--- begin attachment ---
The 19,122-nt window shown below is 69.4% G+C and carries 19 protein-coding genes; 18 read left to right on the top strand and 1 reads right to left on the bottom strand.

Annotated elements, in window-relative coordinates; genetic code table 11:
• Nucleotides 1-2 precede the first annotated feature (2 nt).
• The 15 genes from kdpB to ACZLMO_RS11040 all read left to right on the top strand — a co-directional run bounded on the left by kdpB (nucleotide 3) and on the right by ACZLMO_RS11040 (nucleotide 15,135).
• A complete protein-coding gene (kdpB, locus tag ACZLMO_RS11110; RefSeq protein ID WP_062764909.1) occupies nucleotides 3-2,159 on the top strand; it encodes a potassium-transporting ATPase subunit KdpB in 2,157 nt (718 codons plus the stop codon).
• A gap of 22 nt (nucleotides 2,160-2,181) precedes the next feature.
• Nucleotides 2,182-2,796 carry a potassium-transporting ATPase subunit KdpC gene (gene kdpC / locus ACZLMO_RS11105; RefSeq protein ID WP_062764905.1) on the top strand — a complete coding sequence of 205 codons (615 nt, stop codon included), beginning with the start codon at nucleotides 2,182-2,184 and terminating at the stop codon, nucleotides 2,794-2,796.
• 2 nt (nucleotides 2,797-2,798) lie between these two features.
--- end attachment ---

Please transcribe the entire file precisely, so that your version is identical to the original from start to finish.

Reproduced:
The 19,122-nt window shown below is 69.4% G+C and carries 19 protein-coding genes; 18 read left to right on the top strand and 1 reads right to left on the bottom strand.

Annotated elements, in window-relative coordinates; genetic code table 11:
• Nucleotides 1-2 precede the first annotated feature (2 nt).
• The 15 genes from kdpB to ACZLMO_RS11040 all read left to right on the top strand — a co-directional run bounded on the left by kdpB (nucleotide 3) and on the right by ACZLMO_RS11040 (nucleotide 15,135).
• A complete protein-coding gene (kdpB, locus tag ACZLMO_RS11110; RefSeq protein ID WP_062764909.1) occupies nucleotides 3-2,159 on the top strand; it encodes a potassium-transporting ATPase subunit KdpB in 2,157 nt (718 codons plus the stop codon).
• A gap of 22 nt (nucleotides 2,160-2,181) precedes the next feature.
• Nucleotides 2,182-2,796 carry a potassium-transporting ATPase subunit KdpC gene (gene kdpC / locus ACZLMO_RS11105; RefSeq protein ID WP_062764905.1) on the top strand — a complete coding sequence of 205 codons (615 nt, stop codon included), beginning with the start codon at nucleotides 2,182-2,184 and terminating at the stop codon, nucleotides 2,794-2,796.
• 2 nt (nucleotides 2,797-2,798) lie between these two features.